In yet another instance of brownfields turning green with solar energy, Ohio Governor Ted Strickland recently announced a set of agreements that will create a 49.9 MW solar array on strip-mined land adjacent to a nature conservation area known as The Wilds. At signing ceremonies in the Governor’s Columbus cabinet room, American Electric Power (AEP) CEO Michael G. Morris signed a memorandum of understanding with project developers New Harvest Ventures and Agile Energy to enter into a 20-year purchase agreement for the facility’s power.
The solar project, known as “Turning Point Solar” is big–really big. So big in fact, that if it were operating today, it would be the largest photovoltatic array in the country. Pending approval of state and local incentives, two Spanish solar power component manufacturers, Prius Energy S.L. and Isofoton, have volunteered to open new manufacturing facilities in Ohio to help construct the 239,400 solar panels slated for the project–and even agreed to locate their North American operations in Ohio, which would create more than 300 permanent manufacturing jobs.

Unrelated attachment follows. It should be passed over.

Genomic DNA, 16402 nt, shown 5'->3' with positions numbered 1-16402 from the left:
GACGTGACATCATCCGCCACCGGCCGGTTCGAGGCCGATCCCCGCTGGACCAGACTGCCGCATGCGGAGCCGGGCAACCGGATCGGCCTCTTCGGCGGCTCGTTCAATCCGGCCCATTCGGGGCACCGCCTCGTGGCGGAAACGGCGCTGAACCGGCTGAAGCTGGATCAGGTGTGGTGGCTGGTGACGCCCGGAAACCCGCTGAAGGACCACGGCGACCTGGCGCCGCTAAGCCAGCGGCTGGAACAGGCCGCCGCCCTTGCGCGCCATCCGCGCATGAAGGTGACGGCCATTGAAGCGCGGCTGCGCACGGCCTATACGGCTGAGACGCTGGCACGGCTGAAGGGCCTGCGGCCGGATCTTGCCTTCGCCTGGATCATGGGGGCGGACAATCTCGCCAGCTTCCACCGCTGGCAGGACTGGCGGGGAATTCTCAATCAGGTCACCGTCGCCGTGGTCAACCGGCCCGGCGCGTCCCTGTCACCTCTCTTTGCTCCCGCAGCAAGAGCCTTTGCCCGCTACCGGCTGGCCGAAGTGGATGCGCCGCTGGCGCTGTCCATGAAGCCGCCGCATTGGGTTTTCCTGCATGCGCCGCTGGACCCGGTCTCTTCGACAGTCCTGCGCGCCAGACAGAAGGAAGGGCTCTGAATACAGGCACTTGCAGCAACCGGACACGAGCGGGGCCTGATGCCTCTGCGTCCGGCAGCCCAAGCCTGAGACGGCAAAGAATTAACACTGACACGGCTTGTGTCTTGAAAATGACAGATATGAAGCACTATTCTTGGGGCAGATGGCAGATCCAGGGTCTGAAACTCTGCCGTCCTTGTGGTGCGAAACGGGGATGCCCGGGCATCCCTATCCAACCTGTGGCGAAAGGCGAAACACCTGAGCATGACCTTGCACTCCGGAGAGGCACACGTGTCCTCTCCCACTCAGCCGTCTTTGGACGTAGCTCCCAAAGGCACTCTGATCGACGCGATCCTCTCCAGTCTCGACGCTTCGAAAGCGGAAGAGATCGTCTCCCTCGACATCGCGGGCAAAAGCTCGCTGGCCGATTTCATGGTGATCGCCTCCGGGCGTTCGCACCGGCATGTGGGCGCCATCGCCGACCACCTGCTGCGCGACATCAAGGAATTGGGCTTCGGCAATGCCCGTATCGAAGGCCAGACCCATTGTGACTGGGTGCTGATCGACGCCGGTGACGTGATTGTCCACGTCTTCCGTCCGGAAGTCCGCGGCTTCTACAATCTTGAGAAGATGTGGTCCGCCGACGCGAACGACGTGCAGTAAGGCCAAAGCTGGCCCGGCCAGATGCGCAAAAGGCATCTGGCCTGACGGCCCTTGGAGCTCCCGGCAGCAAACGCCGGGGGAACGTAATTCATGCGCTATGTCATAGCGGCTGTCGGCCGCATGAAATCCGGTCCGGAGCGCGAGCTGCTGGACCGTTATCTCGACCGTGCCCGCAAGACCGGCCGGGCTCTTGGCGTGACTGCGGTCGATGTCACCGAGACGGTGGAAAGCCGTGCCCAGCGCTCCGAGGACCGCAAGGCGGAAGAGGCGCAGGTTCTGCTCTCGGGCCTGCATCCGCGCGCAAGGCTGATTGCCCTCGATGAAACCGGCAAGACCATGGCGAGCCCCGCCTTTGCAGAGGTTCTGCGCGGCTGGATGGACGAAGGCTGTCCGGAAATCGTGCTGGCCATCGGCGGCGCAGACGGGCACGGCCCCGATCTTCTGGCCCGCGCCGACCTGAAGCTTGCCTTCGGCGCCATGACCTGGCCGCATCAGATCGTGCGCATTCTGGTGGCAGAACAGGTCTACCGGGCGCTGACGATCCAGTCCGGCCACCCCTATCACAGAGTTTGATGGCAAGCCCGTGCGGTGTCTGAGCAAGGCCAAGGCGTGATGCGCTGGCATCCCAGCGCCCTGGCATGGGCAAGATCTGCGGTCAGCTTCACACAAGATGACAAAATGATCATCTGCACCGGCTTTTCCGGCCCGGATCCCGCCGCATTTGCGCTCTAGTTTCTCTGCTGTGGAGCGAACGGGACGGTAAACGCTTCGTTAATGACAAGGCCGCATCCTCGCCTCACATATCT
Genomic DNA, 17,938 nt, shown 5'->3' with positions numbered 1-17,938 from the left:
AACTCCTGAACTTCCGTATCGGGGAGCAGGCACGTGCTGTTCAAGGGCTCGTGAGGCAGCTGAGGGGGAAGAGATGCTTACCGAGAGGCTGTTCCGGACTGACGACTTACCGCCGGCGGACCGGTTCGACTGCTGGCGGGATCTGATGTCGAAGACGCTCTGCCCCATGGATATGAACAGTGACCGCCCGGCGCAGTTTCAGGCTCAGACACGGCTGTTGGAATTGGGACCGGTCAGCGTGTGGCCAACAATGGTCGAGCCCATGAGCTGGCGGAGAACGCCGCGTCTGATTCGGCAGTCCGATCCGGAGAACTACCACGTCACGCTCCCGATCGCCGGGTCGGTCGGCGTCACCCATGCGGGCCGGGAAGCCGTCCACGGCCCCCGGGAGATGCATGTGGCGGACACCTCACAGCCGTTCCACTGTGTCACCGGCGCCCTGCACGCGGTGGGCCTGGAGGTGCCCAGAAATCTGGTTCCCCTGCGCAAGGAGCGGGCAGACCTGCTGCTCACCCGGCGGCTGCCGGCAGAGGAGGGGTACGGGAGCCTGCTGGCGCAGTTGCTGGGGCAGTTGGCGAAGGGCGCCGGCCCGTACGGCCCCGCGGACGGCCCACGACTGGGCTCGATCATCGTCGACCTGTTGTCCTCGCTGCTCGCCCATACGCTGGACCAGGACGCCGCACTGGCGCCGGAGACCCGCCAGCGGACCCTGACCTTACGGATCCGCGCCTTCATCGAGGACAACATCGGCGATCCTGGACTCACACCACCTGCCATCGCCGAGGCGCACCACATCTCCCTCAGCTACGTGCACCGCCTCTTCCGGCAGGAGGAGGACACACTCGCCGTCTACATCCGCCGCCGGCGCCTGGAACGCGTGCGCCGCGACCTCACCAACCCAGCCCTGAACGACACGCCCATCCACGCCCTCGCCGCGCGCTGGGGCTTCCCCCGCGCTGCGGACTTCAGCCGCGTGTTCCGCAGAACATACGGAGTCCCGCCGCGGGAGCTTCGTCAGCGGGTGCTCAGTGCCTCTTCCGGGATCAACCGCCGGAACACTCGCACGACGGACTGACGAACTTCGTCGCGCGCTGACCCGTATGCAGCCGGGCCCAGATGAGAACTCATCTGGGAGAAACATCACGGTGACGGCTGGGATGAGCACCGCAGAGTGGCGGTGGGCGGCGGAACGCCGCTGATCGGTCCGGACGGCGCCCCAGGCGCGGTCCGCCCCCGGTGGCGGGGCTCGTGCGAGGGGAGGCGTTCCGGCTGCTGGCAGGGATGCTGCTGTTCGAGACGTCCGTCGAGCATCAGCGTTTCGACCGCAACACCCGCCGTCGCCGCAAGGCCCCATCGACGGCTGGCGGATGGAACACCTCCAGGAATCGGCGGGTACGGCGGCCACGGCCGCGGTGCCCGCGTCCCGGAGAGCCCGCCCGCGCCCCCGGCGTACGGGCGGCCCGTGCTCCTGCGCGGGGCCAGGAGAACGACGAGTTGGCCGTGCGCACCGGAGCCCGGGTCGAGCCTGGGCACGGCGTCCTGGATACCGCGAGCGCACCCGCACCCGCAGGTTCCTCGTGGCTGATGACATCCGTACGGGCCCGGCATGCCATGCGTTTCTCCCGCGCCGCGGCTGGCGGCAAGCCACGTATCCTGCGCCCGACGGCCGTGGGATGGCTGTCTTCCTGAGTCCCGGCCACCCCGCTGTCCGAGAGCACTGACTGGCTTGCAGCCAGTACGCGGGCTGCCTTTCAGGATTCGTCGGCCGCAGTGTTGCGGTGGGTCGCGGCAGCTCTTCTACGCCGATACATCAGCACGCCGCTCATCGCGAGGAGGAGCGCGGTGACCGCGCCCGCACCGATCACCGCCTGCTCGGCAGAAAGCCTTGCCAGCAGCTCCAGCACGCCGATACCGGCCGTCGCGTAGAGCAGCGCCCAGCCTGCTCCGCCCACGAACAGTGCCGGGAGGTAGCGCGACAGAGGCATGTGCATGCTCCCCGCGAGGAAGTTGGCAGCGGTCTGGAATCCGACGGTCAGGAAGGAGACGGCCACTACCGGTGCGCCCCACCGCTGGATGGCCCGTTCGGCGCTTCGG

This seems a fitting fate for one of the largest, most infamous brownfields in the country, more than 10,000 acres mined by the Central Ohio Coal Company between 1969 and 1991, and infamously strip-mined by the Big Muskie, then the world’s largest dragline. Big Muskie removed more than 608,000,000 cubic yards of earth–twice as much earth as was moved during construction of the Panama Canal.
The Wilds wildlife park was created from 10,000 acres of this land in 1994, and the Turning Point Solar project will be adjacent to this conservation area, on about 1,000 fallow acres of the reclaimed land owned by the Nature Conservancy and the AEP. Currently, prairie planting tests are being conducted, with the hopes of transforming the land under the solar panels into an organic carbon sink. Solar panels used will track the sun as it moves across the sky in order to ensure maximum output.
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